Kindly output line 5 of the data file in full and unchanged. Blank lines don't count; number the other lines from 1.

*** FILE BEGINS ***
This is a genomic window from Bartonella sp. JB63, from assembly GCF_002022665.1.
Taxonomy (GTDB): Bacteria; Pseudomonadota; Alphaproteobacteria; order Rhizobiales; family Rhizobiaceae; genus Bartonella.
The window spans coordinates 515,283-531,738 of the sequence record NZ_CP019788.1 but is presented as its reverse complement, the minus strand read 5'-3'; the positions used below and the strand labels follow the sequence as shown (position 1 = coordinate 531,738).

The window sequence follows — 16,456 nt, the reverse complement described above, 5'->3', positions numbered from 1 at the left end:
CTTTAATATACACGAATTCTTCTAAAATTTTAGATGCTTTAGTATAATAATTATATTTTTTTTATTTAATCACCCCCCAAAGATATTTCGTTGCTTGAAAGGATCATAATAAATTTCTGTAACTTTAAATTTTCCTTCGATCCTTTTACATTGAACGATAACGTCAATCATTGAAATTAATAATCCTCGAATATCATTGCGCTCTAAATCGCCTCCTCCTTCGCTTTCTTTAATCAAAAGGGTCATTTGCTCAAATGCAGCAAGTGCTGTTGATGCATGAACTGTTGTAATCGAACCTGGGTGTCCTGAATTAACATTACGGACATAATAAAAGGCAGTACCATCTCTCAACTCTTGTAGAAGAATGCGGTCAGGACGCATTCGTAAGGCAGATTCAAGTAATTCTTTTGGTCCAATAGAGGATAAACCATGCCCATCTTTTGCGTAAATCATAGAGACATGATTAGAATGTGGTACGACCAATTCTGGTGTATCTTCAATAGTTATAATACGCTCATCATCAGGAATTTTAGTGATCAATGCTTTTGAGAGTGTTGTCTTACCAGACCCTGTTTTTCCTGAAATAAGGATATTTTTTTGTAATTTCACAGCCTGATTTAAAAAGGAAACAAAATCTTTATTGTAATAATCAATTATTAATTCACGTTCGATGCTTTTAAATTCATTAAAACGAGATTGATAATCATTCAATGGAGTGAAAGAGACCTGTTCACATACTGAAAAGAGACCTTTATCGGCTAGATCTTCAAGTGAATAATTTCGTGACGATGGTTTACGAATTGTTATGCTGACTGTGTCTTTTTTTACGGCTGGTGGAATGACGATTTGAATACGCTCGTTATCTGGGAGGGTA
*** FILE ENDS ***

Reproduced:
CTTTAATATACACGAATTCTTCTAAAATTTTAGATGCTTTAGTATAATAATTATATTTTTTTTATTTAATCACCCCCCAAAGATATTTCGTTGCTTGAAAGGATCATAATAAATTTCTGTAACTTTAAATTTTCCTTCGATCCTTTTACATTGAACGATAACGTCAATCATTGAAATTAATAATCCTCGAATATCATTGCGCTCTAAATCGCCTCCTCCTTCGCTTTCTTTAATCAAAAGGGTCATTTGCTCAAATGCAGCAAGTGCTGTTGATGCATGAACTGTTGTAATCGAACCTGGGTGTCCTGAATTAACATTACGGACATAATAAAAGGCAGTACCATCTCTCAACTCTTGTAGAAGAATGCGGTCAGGACGCATTCGTAAGGCAGATTCAAGTAATTCTTTTGGTCCAATAGAGGATAAACCATGCCCATCTTTTGCGTAAATCATAGAGACATGATTAGAATGTGGTACGACCAATTCTGGTGTATCTTCAATAGTTATAATACGCTCATCATCAGGAATTTTAGTGATCAATGCTTTTGAGAGTGTTGTCTTACCAGACCCTGTTTTTCCTGAAATAAGGATATTTTTTTGTAATTTCACAGCCTGATTTAAAAAGGAAACAAAATCTTTATTGTAATAATCAATTATTAATTCACGTTCGATGCTTTTAAATTCATTAAAACGAGATTGATAATCATTCAATGGAGTGAAAGAGACCTGTTCACATACTGAAAAGAGACCTTTATCGGCTAGATCTTCAAGTGAATAATTTCGTGACGATGGTTTACGAATTGTTATGCTGACTGTGTCTTTTTTTACGGCTGGTGGAATGACGATTTGAATACGCTCGTTATCTGGGAGGGTA